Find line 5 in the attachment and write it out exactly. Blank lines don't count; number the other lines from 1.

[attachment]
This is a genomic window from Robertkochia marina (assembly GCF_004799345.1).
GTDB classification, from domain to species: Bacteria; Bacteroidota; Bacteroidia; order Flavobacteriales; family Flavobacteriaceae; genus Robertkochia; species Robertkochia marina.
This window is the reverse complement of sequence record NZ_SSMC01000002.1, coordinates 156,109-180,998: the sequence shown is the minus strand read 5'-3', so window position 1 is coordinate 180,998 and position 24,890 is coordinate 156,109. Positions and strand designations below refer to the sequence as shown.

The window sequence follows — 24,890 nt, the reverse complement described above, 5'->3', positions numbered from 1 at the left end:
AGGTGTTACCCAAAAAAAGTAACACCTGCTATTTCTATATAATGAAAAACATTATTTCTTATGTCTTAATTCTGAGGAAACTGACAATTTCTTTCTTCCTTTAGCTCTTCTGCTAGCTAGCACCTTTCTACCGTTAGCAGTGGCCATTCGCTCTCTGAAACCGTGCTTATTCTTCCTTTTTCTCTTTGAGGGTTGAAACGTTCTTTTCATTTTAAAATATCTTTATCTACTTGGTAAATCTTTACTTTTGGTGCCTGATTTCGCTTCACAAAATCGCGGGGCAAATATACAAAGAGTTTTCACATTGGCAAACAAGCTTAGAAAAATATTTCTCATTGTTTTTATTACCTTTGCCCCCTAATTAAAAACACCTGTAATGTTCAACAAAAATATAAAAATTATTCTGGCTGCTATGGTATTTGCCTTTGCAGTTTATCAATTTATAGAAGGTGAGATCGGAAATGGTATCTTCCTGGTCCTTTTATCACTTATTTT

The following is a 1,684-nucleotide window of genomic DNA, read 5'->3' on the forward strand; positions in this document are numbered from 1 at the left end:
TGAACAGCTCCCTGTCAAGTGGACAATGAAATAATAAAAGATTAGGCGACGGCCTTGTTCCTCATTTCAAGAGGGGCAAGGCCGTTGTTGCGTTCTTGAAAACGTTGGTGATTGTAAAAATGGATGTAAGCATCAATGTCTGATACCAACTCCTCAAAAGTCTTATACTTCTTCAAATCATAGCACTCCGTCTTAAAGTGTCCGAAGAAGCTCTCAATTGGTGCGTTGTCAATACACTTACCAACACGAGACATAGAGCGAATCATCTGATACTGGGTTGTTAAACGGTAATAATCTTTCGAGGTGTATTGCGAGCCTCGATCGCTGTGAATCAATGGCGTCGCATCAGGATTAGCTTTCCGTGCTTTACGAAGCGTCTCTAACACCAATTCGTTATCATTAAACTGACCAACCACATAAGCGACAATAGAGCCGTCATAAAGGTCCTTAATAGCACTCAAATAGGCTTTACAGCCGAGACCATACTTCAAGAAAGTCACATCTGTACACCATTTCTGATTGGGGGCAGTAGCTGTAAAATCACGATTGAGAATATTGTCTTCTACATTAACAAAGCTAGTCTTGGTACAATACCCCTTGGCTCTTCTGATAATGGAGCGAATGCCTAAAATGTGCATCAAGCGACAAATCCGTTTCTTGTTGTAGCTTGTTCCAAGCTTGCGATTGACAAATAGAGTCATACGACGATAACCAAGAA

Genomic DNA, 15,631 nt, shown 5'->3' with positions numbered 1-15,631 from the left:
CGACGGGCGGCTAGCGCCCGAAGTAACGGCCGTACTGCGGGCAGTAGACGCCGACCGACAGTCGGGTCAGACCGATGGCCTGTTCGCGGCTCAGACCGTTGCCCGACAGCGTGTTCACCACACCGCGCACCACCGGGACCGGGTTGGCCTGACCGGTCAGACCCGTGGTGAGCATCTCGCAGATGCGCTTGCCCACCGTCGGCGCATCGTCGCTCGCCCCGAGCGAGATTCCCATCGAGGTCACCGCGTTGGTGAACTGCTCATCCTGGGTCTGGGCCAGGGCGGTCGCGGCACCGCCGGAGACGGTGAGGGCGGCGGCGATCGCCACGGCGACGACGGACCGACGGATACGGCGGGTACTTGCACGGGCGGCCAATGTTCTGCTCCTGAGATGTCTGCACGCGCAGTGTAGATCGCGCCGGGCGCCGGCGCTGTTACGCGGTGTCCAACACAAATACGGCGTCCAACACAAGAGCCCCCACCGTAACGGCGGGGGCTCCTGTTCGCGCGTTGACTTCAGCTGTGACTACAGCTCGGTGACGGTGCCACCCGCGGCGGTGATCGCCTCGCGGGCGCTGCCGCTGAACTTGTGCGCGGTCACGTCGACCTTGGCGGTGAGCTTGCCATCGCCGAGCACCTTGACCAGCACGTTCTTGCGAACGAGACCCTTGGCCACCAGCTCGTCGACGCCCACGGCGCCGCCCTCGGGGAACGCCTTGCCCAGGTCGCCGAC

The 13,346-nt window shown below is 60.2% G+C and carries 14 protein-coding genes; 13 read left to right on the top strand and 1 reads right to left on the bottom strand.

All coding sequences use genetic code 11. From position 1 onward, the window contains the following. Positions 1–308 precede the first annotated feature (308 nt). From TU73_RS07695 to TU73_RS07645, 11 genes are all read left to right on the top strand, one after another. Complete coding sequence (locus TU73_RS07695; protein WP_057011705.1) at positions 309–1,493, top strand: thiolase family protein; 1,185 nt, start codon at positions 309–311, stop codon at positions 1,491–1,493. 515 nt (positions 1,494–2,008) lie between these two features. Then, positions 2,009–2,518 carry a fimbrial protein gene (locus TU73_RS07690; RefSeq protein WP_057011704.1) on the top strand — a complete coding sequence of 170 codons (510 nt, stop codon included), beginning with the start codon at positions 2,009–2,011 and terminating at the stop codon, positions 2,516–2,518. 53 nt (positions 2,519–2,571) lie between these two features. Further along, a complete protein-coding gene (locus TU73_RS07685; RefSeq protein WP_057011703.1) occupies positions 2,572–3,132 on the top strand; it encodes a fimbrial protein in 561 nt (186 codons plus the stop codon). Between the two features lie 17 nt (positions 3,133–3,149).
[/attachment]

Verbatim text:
AGGTGTTACCCAAAAAAAGTAACACCTGCTATTTCTATATAATGAAAAACATTATTTCTTATGTCTTAATTCTGAGGAAACTGACAATTTCTTTCTTCCTTTAGCTCTTCTGCTAGCTAGCACCTTTCTACCGTTAGCAGTGGCCATTCGCTCTCTGAAACCGTGCTTATTCTTCCTTTTTCTCTTTGAGGGTTGAAACGTTCTTTTCATTTTAAAATATCTTTATCTACTTGGTAAATCTTTACTTTTGGTGCCTGATTTCGCTTCACAAAATCGCGGGGCAAATATACAAAGAGTTTTCACATTGGCAAACAAGCTTAGAAAAATATTTCTCATTGTTTTTATTACCTTTGCCCCCTAATTAAAAACACCTGTAATGTTCAACAAAAATATAAAAATTATTCTGGCTGCTATGGTATTTGCCTTTGCAGTTTATCAATTTATAGAAGGTGAGATCGGAAATGGTATCTTCCTGGTCCTTTTATCACTTATTTT